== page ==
Businesses have long complained about complying with 46 different cybersecurity/privacy laws (plus the District of Columbia, Guam, Puerto Rico and the US Virgin Islands) and the lack of a national privacy law. Alabama, Kentucky, New Mexico and South Dakota are the only states without such laws. The states have fired back saying that a national privacy law would likely be very watered down due to political maneuvering. Both sides are right.
I came across an article this week on complying with the Massachusetts privacy law but before you check out and move on to the sports, fashion or news page, consider this: If a Massachusetts resident logs on to your web page (and you collect personal information about them) and you have not done the very specific things listed in the Massachusetts law, the state might come after you in case of a breach. The good news is that as long as you don’t suffer a breach, the fact that you are violating the law likely won’t come to their attention and you can slip under the radar.
I picked on Massachusetts because it is likely the strictest law in the country. What does it say?
- Every business MUST have a W.I.S.P. What is a W.I.S.P.? It is a WRITTEN information security program. So can I just write a few random thoughts on the back of a napkin and call it good? Nope. The law specifies what the W.I.S.P. must contain. It has 6 sections: Objective, Purpose, Scope, Data Security Coordinator and their responsibilities, Internal Risks and External Risks. The first three look pretty simple but what about the other three? You must appoint a data security coordinator (and that person has to know that they have been appointed!). This could be outsourced, but that of course does not absolve you of responsibility. The remaining two sections define the internal and external risks you are protecting against. If you make a wimpy list, the law could come back and say that you were negligent. This law is pretty detailed with very specific requirements – and we have just started.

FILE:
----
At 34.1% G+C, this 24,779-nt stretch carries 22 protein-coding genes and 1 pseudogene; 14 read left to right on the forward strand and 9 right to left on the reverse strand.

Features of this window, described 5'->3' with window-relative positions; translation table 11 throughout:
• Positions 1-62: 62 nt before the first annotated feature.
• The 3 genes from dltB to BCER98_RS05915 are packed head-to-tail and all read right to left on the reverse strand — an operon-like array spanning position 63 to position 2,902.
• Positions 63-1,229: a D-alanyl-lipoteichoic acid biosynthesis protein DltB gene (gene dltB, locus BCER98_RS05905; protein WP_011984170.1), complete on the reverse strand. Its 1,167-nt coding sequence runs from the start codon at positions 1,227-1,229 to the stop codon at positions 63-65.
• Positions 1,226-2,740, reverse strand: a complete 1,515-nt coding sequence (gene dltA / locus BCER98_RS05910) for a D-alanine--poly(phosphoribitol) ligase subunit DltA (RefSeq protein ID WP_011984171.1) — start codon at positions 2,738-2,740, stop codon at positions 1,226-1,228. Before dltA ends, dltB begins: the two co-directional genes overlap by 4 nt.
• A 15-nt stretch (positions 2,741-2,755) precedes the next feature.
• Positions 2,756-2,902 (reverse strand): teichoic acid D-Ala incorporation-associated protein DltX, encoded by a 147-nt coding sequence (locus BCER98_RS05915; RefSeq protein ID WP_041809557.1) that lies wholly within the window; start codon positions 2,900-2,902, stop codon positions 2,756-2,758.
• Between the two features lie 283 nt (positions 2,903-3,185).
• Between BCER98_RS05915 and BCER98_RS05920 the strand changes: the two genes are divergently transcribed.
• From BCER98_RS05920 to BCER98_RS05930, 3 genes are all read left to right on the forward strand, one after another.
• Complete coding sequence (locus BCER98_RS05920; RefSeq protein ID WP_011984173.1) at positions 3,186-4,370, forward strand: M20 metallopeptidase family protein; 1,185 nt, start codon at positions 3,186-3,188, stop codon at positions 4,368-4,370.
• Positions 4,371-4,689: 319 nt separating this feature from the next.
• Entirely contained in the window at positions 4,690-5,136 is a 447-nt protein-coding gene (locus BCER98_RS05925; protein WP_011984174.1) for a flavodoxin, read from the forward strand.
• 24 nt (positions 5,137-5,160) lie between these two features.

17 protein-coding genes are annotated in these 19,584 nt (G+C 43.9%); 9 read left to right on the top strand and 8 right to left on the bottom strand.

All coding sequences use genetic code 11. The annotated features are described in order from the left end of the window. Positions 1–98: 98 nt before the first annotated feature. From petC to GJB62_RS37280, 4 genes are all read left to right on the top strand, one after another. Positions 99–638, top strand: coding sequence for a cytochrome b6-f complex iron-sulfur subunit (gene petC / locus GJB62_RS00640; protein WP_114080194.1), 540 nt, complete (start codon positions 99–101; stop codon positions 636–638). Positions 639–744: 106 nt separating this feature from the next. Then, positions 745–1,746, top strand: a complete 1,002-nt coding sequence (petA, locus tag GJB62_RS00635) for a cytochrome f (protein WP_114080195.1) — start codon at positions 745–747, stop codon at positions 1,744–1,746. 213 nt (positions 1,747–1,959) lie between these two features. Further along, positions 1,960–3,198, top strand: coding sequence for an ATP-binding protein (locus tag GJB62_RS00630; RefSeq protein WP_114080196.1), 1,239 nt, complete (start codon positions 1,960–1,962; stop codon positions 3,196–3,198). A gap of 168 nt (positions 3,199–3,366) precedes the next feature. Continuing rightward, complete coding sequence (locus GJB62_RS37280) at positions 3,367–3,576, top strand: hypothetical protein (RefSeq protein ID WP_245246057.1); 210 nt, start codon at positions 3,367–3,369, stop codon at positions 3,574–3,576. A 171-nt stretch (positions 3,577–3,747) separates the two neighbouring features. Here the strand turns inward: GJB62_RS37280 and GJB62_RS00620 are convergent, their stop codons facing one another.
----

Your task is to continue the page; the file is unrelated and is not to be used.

- Effective Jan 1, 2010, all persons that own, license, store or maintain information about a Massachusetts resident, whether they have a physical presence in the state need to comply. The law goes on to say that all businesses must develop, implement, maintain and monitor a “comprehensive, written information security program” designed to ensure the security and confidentiality of any records containing personal information.
- Designate one or more employees to maintain the information security program.
- Identify and assess reasonably foreseeable internal and external risks to security – whether the risk is paper or electronic. Then you must evaluate and improve the effectiveness of the current safeguards using training, policies, detection and prevention.
- Develop policies covering employee access and transport of personal information outside of the business premises (like home or car).
- Impose discipline for violations
- For servers, secure user authentication, access control and to the extent feasible, encrypt ALL data transmitted across the Internet or stored on laptops or other portable devices (like a flash drive or CD).
- Have reasonable monitoring of computer systems for unauthorized use or access
- For systems containing personal information and connected to the Internet, have up to date firewall protection and up to date patches.
This is only a partial list of the requirements – there are a lot more.
None of these requirements are bad; it is just hard to manage all the requirements. I do think that likely if you comply with the Massachusetts rules, you are in good shape for most other states. Obviously, the rules about who you report incidents to is different for each state.
This is one reason why companies have to have compliance departments – it is complicated. And just because you think you are doing it right does not mean you won’t get in trouble.
Here are some resources that may be useful in sorting out just the Massachusetts rules: